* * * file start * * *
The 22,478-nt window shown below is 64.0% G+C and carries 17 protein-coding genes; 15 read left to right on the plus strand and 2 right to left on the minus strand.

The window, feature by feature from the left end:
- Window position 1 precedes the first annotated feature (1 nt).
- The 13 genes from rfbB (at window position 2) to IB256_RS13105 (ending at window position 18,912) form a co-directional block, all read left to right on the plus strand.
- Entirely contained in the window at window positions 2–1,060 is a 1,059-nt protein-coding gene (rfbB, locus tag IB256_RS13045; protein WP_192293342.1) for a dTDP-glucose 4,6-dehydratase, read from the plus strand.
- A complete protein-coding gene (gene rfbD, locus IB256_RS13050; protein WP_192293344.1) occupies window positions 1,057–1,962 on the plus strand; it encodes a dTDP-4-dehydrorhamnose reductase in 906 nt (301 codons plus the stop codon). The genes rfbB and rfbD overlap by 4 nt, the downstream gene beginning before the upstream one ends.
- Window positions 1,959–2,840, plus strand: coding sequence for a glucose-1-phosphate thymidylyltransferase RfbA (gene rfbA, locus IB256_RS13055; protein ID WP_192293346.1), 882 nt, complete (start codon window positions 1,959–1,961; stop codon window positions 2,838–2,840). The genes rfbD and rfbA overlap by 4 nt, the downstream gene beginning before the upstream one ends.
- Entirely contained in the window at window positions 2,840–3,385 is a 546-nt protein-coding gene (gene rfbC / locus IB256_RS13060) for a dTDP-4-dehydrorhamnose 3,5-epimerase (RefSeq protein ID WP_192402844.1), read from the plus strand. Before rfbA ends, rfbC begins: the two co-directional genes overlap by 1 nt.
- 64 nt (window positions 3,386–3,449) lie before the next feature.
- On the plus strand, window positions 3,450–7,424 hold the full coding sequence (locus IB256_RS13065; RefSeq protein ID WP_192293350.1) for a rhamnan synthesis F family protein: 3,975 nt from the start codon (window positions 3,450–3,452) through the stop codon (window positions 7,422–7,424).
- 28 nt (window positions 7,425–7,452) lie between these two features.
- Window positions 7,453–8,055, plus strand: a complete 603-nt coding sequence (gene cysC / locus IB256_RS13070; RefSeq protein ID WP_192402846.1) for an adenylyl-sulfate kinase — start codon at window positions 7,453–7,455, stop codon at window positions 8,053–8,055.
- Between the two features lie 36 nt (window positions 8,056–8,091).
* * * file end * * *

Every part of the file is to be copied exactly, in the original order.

The 22,478-nt window shown below is 64.0% G+C and carries 17 protein-coding genes; 15 read left to right on the plus strand and 2 right to left on the minus strand.

The window, feature by feature from the left end:
- Window position 1 precedes the first annotated feature (1 nt).
- The 13 genes from rfbB (at window position 2) to IB256_RS13105 (ending at window position 18,912) form a co-directional block, all read left to right on the plus strand.
- Entirely contained in the window at window positions 2–1,060 is a 1,059-nt protein-coding gene (rfbB, locus tag IB256_RS13045; protein WP_192293342.1) for a dTDP-glucose 4,6-dehydratase, read from the plus strand.
- A complete protein-coding gene (gene rfbD, locus IB256_RS13050; protein WP_192293344.1) occupies window positions 1,057–1,962 on the plus strand; it encodes a dTDP-4-dehydrorhamnose reductase in 906 nt (301 codons plus the stop codon). The genes rfbB and rfbD overlap by 4 nt, the downstream gene beginning before the upstream one ends.
- Window positions 1,959–2,840, plus strand: coding sequence for a glucose-1-phosphate thymidylyltransferase RfbA (gene rfbA, locus IB256_RS13055; protein ID WP_192293346.1), 882 nt, complete (start codon window positions 1,959–1,961; stop codon window positions 2,838–2,840). The genes rfbD and rfbA overlap by 4 nt, the downstream gene beginning before the upstream one ends.
- Entirely contained in the window at window positions 2,840–3,385 is a 546-nt protein-coding gene (gene rfbC / locus IB256_RS13060) for a dTDP-4-dehydrorhamnose 3,5-epimerase (RefSeq protein ID WP_192402844.1), read from the plus strand. Before rfbA ends, rfbC begins: the two co-directional genes overlap by 1 nt.
- 64 nt (window positions 3,386–3,449) lie before the next feature.
- On the plus strand, window positions 3,450–7,424 hold the full coding sequence (locus IB256_RS13065; RefSeq protein ID WP_192293350.1) for a rhamnan synthesis F family protein: 3,975 nt from the start codon (window positions 3,450–3,452) through the stop codon (window positions 7,422–7,424).
- 28 nt (window positions 7,425–7,452) lie between these two features.
- Window positions 7,453–8,055, plus strand: a complete 603-nt coding sequence (gene cysC / locus IB256_RS13070; RefSeq protein ID WP_192402846.1) for an adenylyl-sulfate kinase — start codon at window positions 7,453–7,455, stop codon at window positions 8,053–8,055.
- Between the two features lie 36 nt (window positions 8,056–8,091).